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Rwanda Medical Journal
Rwanda Health Communication Center - Rwanda Biomedical Center (RHCC - RBC)
ISSN: 2079-097X(print); 2410-8626(online)
Vol. 70, No. 4, 2013, pp. 34
Bioline Code: rw13032
Full paper language: English
Document type: Short Communication
Document available free of charge

Rwanda Medical Journal, Vol. 70, No. 4, 2013, pp. 34

 en SURVEILLANCE OF PENILE CANCER IN RWANDA: A FOUR YEAR MULTICENTER PROSPECTIVE RESEARCH PROJECT
Ngendahayo, E.; Bonane, A.; Gasana, G.A.; Ssebuufu, R.; Nzayirambaho, M.; Hategekimana, T. & Rwamasirabo, E.

Abstract

Background: Cancer of the penis is rare in developed countries, but it may represent 20-30% of all cancers diagnosed in men in the developing world. In Rwanda, a recent four year retrospective patients’ charts review at University Teaching Hospital of Kigali revealed that 31 patients presented with invasive squamous cell carcinoma of the penis. About ninety per cent of them underwent penile amputation. An overall substandard data record and management was observed. The aim of this research project is to determine the clinical presentation and staging, the risk factors, the histology types, the quality of life and the postoperative 2-year outcome of penile cancer among Rwandans.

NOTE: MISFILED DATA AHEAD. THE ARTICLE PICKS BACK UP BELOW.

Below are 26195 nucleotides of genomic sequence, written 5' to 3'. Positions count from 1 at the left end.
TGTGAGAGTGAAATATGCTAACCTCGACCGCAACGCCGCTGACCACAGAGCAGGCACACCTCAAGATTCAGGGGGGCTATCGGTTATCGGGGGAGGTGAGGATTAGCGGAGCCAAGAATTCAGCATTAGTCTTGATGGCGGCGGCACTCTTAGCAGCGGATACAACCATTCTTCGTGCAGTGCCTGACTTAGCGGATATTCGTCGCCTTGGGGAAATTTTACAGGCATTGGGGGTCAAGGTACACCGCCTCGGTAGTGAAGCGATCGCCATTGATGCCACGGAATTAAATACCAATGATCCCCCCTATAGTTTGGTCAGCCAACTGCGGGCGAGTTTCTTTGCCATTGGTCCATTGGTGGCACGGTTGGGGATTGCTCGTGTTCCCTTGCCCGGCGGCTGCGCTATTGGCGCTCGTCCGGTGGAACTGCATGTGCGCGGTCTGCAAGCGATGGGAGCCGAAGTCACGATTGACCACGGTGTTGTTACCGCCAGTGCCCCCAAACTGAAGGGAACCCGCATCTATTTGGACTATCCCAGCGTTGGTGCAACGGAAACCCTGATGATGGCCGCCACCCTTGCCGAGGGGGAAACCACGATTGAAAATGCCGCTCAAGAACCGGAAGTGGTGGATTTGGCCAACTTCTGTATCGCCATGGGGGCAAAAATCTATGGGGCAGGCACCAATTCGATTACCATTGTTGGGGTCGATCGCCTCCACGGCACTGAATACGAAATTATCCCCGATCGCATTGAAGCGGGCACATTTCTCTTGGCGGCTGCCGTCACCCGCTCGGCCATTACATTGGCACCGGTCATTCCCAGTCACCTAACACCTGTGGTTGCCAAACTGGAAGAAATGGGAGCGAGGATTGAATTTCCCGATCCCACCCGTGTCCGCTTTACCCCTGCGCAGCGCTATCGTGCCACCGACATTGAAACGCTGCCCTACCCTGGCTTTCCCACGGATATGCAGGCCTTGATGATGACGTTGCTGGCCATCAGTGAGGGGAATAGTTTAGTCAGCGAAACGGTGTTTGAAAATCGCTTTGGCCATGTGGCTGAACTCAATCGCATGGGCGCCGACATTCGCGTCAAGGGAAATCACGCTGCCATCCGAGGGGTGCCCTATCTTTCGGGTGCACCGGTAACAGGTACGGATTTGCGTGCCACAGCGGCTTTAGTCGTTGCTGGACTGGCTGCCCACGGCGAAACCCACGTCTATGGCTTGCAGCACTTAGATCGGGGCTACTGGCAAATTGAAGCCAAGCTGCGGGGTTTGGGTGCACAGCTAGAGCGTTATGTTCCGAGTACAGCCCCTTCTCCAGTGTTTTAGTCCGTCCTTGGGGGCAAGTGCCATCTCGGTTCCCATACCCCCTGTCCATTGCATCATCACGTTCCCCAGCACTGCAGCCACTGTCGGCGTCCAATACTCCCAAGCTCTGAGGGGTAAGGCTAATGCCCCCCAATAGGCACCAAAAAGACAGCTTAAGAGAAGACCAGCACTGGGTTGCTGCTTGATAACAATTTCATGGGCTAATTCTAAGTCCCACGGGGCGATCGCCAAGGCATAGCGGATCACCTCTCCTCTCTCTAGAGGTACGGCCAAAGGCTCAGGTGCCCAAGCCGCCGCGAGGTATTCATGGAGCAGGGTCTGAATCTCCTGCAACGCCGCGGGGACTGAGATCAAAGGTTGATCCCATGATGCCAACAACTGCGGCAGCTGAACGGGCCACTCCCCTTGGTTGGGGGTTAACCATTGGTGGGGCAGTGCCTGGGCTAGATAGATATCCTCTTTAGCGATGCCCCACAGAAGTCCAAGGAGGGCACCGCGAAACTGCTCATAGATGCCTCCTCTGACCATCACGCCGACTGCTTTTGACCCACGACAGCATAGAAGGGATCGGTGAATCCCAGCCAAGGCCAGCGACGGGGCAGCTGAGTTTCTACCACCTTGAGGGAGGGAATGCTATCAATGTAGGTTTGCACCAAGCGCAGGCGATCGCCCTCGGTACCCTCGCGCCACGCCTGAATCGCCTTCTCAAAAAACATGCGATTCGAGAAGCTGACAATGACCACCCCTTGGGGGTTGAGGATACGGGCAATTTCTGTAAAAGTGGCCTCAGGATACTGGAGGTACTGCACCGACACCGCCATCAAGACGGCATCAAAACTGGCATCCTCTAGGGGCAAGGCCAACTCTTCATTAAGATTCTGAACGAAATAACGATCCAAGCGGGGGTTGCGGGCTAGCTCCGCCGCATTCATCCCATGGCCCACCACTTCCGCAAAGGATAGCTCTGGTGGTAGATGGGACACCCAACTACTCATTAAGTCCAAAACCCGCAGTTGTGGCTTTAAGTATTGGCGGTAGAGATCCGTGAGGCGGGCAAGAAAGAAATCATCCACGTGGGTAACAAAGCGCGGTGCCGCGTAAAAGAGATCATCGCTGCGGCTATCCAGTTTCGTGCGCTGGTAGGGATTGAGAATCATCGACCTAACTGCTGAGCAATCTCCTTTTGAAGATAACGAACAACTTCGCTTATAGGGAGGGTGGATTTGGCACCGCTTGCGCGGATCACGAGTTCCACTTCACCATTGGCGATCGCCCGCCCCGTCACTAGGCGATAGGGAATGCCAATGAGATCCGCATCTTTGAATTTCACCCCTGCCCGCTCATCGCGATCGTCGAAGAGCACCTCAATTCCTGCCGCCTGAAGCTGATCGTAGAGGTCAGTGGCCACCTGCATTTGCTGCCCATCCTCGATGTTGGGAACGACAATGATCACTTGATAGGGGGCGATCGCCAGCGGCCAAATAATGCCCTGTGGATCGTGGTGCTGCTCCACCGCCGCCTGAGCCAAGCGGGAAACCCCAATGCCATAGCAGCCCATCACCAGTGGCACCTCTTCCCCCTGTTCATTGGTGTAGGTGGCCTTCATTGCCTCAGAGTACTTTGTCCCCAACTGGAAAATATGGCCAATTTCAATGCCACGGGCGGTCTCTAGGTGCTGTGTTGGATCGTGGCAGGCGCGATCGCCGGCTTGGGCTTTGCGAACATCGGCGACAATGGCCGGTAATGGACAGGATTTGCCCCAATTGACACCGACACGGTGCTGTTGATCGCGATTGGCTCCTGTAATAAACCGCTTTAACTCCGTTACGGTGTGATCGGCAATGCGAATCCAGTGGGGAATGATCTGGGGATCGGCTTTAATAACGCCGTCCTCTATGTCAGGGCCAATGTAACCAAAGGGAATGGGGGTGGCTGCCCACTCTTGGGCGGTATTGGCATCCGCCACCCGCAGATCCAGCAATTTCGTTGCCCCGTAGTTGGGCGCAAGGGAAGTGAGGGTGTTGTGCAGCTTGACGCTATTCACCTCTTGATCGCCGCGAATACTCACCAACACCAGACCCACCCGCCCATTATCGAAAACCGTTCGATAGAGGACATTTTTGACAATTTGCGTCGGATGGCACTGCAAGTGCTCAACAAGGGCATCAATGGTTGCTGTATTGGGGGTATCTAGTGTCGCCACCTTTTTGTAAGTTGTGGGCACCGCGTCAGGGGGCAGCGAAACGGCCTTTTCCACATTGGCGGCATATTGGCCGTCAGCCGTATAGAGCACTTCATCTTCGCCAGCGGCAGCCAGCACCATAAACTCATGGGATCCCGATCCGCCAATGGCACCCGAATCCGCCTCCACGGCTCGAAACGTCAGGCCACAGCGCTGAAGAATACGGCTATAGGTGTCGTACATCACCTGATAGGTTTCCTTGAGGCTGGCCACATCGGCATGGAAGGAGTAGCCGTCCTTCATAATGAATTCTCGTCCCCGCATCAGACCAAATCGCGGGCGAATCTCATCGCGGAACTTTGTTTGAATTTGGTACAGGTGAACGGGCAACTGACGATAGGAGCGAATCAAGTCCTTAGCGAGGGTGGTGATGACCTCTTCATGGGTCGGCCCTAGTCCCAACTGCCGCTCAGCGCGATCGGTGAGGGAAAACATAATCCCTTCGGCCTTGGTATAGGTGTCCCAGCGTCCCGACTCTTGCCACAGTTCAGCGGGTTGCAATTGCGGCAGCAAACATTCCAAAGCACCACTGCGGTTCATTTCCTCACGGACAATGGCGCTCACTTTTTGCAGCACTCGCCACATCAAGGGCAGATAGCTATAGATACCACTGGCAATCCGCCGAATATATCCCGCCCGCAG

Methodology: This is a multicenter prospective analytical case series study involving all male patients presenting at three University Teaching Hospitals in Kigali (CHUK, RMH, and KFH) and the University Teaching Hospital of Butare (CHUB) with penile cancer. It is a 4-year period study, including a 2-year post-treatment follow up. Patient’s characteristics, clinical presentation and presumed risk factors of the disease will be recorded. The management using standardized guidelines, the quality of life and the outcome variables will be recorded on a standardized questionnaire. A multivariate analysis will be used to determine whether phimosis, HPV infection, smoking, chronic inflammatory conditions, lack of childhood circumcision and lack of regular subpreputial hygiene are predictors of penile cancer.
Results: Knowledge of the disease’s burden and risk factors will surely influence education programs about penile hygiene, will reinforce the benefit of childhood circumcision and may influence decision makers to consider also male vaccination against HPV.

 
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Alternative site location: http://www.rwandamedicaljournal.org

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